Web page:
Tesla: Strong deliveries don’t change the bear closet

No one can accuse Elon Musk of lack of ambition and often throughout his career, Tesla’s (TSLA) opponents had to hastily back off after underestimating the guru-like CEO’s ability to defy the skeptics. However, after the EV leader’s annual meeting in 2021, Needham’s Rajvindra Gill finds the ambitious goal of the company unrealistic.

The company reiterated its commitment to deliver 20 million EVs by 2030 while making their offerings more affordable.

“While we believe EVs will become cheaper over time,” said the 5-star analyst, “the target of 20MM seems unlikely given the production requirements it would entail over the next 8-9 years.”

Assuming 100 to 120 million “light vehicles” are produced per year, this would equate to a 15-20% share of the global light vehicle market, a feat Gill is “skeptical” Tesla has the resources for. has.

With a current “production base” of 1 million vehicles and the potential to add another 1 million soon with the Giga Texas and Giga Berlin plants, Tesla would need an additional 18 million in capacity to achieve this goal. Assuming a capacity of 500,000 vehicles in each factory, an additional 36 gigafactories would be needed to reach the target.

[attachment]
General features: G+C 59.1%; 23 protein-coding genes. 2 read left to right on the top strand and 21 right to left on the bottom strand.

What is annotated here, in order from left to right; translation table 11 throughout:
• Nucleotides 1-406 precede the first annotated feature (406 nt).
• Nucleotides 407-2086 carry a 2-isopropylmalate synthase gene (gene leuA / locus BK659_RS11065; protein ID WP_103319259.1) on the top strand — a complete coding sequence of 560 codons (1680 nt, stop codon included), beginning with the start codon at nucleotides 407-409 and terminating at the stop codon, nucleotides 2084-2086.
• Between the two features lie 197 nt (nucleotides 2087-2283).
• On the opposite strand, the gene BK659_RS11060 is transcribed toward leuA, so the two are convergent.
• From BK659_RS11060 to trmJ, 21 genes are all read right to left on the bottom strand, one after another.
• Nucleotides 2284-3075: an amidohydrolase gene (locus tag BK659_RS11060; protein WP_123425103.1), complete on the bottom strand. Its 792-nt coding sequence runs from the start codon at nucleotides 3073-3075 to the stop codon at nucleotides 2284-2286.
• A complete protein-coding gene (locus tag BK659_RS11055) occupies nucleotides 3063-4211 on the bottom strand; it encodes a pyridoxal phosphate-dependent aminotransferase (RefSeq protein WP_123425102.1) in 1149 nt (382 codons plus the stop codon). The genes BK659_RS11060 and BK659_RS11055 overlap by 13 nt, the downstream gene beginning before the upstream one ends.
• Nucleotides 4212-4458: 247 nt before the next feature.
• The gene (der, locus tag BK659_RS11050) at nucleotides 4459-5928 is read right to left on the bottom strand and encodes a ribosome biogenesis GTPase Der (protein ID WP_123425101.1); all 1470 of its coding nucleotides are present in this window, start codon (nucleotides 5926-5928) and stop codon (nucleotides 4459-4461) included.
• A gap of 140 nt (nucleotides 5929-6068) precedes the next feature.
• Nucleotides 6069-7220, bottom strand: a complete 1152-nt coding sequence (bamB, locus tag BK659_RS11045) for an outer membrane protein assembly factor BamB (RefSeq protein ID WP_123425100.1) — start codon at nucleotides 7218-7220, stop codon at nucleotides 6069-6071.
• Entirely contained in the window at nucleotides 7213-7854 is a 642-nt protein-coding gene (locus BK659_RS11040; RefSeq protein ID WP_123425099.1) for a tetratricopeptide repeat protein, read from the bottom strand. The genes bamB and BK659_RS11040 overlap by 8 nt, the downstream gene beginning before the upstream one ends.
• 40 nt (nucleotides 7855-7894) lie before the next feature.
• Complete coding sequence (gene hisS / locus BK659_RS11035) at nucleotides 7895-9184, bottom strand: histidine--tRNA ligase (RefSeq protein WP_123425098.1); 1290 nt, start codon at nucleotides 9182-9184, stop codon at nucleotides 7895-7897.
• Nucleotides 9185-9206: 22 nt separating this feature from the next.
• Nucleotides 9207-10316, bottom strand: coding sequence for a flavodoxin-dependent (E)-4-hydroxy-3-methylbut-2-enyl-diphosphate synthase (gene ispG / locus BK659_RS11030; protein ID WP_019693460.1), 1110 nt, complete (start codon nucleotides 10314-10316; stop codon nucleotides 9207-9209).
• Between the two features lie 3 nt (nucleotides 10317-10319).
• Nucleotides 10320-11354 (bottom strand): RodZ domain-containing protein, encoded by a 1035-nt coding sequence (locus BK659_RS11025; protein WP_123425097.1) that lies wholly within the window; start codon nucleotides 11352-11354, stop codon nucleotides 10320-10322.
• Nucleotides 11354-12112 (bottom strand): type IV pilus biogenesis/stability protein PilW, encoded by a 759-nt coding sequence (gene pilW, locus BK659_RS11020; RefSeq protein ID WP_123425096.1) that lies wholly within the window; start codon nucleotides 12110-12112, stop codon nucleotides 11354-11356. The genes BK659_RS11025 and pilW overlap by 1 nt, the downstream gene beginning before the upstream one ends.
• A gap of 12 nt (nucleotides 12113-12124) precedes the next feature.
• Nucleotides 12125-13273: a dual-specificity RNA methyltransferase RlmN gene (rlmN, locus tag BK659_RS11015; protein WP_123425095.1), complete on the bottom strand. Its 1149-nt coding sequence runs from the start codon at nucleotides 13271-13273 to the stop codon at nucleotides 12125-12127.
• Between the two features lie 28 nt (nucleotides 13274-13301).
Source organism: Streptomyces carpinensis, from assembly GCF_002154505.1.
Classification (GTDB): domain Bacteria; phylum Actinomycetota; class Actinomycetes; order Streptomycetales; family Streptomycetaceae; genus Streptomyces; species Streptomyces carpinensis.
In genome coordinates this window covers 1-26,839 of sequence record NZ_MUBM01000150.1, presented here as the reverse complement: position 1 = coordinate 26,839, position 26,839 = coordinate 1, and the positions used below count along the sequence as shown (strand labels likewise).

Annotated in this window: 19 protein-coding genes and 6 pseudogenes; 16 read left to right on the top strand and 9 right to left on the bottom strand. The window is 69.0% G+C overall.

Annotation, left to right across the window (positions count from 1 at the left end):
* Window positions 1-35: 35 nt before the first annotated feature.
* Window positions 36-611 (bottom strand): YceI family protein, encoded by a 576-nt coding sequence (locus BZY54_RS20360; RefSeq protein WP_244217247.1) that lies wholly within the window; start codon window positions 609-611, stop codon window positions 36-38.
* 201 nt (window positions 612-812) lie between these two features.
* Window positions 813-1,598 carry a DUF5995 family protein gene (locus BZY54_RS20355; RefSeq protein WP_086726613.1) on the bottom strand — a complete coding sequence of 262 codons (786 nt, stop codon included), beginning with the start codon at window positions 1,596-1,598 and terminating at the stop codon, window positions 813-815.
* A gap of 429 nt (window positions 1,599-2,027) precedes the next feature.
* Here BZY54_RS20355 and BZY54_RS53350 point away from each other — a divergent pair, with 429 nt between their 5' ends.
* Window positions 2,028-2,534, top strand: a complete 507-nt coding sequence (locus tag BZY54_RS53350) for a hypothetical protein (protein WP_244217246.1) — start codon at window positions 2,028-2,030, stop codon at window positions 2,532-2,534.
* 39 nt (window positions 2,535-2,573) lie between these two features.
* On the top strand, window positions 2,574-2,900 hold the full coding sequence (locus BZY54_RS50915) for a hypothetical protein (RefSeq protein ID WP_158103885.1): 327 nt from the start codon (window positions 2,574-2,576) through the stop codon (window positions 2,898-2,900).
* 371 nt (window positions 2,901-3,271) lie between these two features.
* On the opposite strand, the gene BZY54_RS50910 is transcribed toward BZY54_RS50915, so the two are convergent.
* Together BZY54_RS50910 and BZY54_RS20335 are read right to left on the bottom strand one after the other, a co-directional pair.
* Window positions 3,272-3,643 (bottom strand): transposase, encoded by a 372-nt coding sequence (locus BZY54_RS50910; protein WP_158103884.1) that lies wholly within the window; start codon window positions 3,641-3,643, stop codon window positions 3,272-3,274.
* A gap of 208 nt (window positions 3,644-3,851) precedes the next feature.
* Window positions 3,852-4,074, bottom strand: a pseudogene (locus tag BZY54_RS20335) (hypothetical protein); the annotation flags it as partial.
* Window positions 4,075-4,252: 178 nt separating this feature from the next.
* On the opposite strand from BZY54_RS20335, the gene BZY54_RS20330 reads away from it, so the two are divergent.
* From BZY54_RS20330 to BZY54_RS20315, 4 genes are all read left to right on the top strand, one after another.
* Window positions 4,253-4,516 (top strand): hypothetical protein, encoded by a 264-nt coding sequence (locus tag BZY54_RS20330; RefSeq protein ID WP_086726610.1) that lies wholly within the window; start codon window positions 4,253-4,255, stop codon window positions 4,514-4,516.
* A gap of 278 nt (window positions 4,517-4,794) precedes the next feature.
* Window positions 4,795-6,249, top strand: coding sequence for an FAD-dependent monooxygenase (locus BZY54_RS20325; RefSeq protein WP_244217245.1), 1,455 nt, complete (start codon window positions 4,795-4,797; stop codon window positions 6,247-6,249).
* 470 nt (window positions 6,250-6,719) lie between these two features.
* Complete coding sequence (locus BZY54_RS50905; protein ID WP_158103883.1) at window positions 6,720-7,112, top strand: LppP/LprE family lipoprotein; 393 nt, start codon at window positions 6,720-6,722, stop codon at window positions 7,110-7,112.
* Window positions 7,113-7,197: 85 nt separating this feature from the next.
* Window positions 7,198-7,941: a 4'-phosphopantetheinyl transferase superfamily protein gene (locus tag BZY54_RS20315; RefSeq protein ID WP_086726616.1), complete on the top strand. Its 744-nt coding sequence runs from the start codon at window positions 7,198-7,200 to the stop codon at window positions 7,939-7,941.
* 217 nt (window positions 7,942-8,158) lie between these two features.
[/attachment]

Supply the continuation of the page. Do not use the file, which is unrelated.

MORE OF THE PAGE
With work underway, Musk has suggested that capacity at Giga CA and Giga NV could be increased by 50%. Still, with a capacity of 750,000 vehicles, Tesla would require 24 new Gigafactories at a CAPEX of approximately $125 billion, over a period of approximately 8 years, which equates to 3 per year, more than the current 2 additions per year, a effort Musk himself admits “is challenging.”

“In light of ever-increasing competition from other automotive OEMs with EVs, these goals seem even more difficult,” the analyst summed up.

And while Gill admits momentum is on the company’s side after its latest quarterly deliveries “beat expectations,” given the stock’s valuation, the analyst remains cautious on anything Tesla-related.

Accordingly, Gill reiterated an Underperform (ie sell) rating, without suggesting a fixed price target. (To view Gill’s track record, click here)

A look at the breakdown of the consensus doesn’t inspire much confidence either. The Hold consensus rating of TSLA stocks is based on 12 buy versus 7 hold and sell, each. Over the next 12 months, stocks are expected to lose ~15% of their value, given the average price target of $691.71. (See TSLA Stock Analysis)

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Disclaimer: The opinions expressed in this article are those of the featured analyst only. The content is for informational purposes only. It is very important to do your own analysis before making any investment.